Volume 25 Number 99
                      Produced: Mon Feb  3 21:55:59 1997

Subjects Discussed In This Issue: 

         [Gershon Klavan]
Black Box on Hand Tefillah
         [Danny Schoemann]
Candy (was Holy Minhagim)
         [Dov Teichman]
How Shabbath Melachas are Made:Cold Cream
         [Russell Hendel]
Identity of the Tzemah Tzedek
         [Zev Sero]
Identity of Tzemach Tzedek
         [Bacon Gershon]
Illness and Shidduchim
         [Carl Sherer]
Little Black Boxes on the Shel Yad
         [Ezriel Krumbein]
More Appropriated Titles
         [Yitzchok Adlerstein]
Sephardic Minhag
         [Fred Dweck]
Shared Names
         [Manny Saltiel]


From: Gershon Klavan <klavan@...>
Date: Fri, 31 Jan 1997 11:23:03 -0500 (EST)
Subject: Re: Appropriation

Another famous name appropriation was the Tanya.  The original Tanya was
written by a Rishon (scholars are unsure if he was the nephew or
grand-nephew of the Shibbolei Haleket) in Italy and patterned after the
Shibbolei Haleket.  In fact, most of the work just repeats psakim of the
Shibbolei Haleket.  

Today, the few people who know about this work refer to it as the "Tanya
Rabbasi" in order to distinguish it from the later work of the "Ba'al

Other recent appropriations include the Eglei Tal: (I'm not sure of which
came first) 1) The famous work on Sidura D'Pas by the Sochatchover ZT"L
2) A philosophic work (actually quite academic work for the time) by Rav
Yehoshua Yosef Preil ZT"L - former chief Rabbi of Dublin, Ireland. (copies
of the latter are probably available through Rav E.M. Teitz of Elizabeth.)


From: Danny Schoemann <Dannys@...>
Date: Mon, 3 Feb 1997 11:54:43 +0200
Subject: Re: Black Box on Hand Tefillah

On  2 Feb 97 in mail-jewish Vol. 25 #96 Digest, Eliezer Finkelman wrote:

> I therefore continue to believe that the little box serves to
> protect the hand tefillah from losing its blacking to the friction
> of the sleeve.  The head tefillah, warn uncovered, needs no such
> protection.  I do not have any proof for this belief.  

I recall seeing Rav Scheinberg shlita (who wears tfillin all day) having
his Tefilla shel ROSH covered with a little black box. This would
reinforce the "protection" theory.

 Danny Schoemann                  /| 
 Setup Software Engineer;  Accent Software International, Ltd.
 28 Pierre Koenig St., POB 53063, Jerusalem 91530 Israel
 Tel +972-2-679-3723 Ext 273;  Fax +972-2-679-3731


From: Dov Teichman <teichman@...>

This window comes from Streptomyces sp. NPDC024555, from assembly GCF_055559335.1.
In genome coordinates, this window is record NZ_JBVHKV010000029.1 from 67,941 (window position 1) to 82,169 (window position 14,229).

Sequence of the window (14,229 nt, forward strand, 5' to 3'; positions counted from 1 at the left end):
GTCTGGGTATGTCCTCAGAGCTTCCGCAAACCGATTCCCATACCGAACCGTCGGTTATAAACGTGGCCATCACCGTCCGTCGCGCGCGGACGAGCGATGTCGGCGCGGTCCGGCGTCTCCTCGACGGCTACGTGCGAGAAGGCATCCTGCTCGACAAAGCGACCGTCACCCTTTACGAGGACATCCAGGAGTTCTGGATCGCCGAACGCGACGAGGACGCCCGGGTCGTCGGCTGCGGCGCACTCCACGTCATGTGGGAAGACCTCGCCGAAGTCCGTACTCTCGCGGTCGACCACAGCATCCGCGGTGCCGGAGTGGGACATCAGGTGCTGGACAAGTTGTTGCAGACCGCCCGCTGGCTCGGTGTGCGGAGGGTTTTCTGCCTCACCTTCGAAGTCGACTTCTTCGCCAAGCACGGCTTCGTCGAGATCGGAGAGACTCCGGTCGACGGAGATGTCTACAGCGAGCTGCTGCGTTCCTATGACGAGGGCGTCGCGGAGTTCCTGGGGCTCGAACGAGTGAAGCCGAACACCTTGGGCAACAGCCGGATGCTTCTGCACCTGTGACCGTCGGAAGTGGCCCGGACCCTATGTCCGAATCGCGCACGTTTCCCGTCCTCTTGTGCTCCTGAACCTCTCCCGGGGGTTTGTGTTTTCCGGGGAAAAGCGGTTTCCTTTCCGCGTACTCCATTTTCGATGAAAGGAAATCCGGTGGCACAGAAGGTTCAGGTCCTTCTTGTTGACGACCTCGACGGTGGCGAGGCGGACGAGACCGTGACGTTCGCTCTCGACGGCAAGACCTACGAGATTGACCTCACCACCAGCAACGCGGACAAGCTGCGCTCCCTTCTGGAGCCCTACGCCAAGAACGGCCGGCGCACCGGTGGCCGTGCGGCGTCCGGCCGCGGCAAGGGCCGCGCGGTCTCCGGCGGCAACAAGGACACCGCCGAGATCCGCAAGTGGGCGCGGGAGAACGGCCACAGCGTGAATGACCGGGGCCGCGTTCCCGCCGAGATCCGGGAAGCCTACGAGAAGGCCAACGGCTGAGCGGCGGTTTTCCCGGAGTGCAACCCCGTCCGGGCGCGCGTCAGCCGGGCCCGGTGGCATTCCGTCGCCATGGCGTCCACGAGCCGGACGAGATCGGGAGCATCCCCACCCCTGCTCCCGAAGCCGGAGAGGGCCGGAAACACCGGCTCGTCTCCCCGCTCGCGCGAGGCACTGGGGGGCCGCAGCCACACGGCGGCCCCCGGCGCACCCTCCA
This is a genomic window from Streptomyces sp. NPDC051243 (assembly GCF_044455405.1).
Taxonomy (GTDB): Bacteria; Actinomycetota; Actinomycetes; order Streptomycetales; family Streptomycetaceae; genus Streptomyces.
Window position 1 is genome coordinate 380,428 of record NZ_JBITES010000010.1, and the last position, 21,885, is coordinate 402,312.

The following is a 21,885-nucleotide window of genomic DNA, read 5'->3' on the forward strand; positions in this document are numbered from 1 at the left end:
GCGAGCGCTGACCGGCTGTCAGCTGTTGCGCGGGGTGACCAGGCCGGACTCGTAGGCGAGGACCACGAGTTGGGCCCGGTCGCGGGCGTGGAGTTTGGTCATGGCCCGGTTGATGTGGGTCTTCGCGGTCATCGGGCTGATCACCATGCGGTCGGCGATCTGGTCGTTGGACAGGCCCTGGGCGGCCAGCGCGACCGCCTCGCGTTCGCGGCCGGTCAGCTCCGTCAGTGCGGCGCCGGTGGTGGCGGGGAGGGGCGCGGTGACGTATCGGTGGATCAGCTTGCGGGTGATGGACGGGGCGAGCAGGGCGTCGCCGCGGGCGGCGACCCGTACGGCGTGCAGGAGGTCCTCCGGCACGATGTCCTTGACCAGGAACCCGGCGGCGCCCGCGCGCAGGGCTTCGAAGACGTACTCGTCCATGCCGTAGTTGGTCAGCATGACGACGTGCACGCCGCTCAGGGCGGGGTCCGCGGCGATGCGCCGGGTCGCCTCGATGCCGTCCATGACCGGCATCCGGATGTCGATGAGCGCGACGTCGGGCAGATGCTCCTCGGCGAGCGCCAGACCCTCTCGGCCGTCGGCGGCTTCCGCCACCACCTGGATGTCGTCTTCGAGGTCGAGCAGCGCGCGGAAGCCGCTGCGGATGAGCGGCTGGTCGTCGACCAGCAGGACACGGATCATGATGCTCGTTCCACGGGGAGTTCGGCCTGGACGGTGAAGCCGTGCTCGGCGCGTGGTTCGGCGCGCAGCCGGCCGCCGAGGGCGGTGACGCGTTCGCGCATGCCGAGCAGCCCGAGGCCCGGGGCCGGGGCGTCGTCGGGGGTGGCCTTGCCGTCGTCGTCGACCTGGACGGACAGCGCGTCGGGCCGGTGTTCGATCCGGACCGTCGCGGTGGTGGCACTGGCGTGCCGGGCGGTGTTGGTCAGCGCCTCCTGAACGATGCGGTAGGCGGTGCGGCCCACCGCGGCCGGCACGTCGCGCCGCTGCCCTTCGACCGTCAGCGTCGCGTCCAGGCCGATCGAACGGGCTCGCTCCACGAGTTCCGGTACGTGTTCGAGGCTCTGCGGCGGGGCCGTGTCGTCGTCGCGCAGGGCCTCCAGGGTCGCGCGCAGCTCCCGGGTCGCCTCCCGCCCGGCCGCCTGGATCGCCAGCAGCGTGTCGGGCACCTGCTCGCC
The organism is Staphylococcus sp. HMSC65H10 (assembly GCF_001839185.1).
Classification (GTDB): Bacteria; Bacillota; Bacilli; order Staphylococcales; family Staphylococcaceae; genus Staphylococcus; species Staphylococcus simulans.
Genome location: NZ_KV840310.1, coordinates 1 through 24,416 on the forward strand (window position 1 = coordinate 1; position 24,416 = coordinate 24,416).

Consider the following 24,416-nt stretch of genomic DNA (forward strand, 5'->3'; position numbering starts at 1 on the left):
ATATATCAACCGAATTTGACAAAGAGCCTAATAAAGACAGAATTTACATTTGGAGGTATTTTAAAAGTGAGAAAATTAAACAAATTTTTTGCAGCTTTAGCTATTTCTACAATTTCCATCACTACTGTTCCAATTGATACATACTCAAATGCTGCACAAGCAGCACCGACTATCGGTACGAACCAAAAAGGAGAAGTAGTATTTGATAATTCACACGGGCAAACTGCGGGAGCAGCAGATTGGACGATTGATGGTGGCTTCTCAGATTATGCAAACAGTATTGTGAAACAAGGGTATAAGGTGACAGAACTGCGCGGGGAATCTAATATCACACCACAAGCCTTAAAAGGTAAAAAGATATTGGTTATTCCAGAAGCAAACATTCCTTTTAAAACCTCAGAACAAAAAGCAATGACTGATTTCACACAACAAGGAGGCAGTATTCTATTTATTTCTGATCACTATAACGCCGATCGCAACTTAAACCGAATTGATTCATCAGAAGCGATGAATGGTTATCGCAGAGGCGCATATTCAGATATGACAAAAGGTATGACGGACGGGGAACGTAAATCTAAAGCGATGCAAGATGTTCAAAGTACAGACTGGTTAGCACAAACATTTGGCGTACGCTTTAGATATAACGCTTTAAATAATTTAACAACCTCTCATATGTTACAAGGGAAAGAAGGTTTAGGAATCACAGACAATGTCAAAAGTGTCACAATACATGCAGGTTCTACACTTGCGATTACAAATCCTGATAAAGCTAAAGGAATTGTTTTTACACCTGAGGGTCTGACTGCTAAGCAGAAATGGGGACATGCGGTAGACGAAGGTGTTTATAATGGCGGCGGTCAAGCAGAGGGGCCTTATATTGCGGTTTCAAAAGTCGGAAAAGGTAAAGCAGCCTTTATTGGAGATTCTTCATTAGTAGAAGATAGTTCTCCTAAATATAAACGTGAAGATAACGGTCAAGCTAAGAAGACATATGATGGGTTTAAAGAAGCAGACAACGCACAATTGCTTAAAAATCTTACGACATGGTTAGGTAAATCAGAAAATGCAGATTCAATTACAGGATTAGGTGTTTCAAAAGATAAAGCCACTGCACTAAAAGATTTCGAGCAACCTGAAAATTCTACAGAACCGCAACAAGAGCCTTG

Date: Sun, 2 Feb 1997 16:25:10 -0500 (EST)
Subject: Candy (was Holy Minhagim)

In Vol. 25 #96, Yisrael Medad writes:
> Our Rav, Elchanan Bin-Nun, prohibits throwing candy altogether as it is
> "bal tashchit", contributing to the destroying of edible food.
> When we pointed out that Rav Mordechai Eliyahu permits wrapped candy to
> be thrown, he indicated that the schule decorum is upset by the throwing
> and resultant commotion created.                                      

I wonder what Rabbi Bin-Nun would say regarding the making of noise during
the Meggillah on Purim. Regarding that custom the Ramo in Shulchan Aruch
says explicitly that it is a ancient custom not to be abolished. 

--Dov Teichman


From: <rhendel@...> (Russell Hendel)
Date: Sun, 2 Feb 1997 18:25:04 -0500
Subject: How Shabbath Melachas are Made:Cold Cream

Mark Feldman asks the basis for Rabbi Soloveitchick holding that
smoothing a paste is prohibited on Shabbath Biblically provided there is
a new surface created. This affords the opportunity to demonstrate the
methodology in analyzing the very complex world of Shabbath Melachas.

The first step is to list the essential attributes of the so called
"FATHER" prohibition. In this case (as Mark points out) the "Father
prohibition" is the prohibition of "ERASURE" (Say the erasure of ink
markings from wood). Erasure in turn seems to have 4 attributes:

1) It is created by a rubbing motion
2) It makes disappear an unwanted surface
3) It allows the emergence or appearance of a new surface
4) This new surface was an intrinsic part of the object(in fact covered
by the old surface)

I should hasten that different authorities may differ on the list of
essential attributes in any particular "FATHER" prohibition. The above
list are simply my own thoughts which seem to defend the Rav.

The "CHILDREN" prohibitions (which are prohibited Bibilically) are
simply prohibitions which have many of the attributes of the "FATHER"
but not necessarily all. Let us consider applying a "cream". We see that

1) The motion use to apply it "resembles" that of the "erasure" motion
2) It makes disappear an unwanted surface (by covering it up)
3) A new surface emerges (if the cream doesn't get absorbed)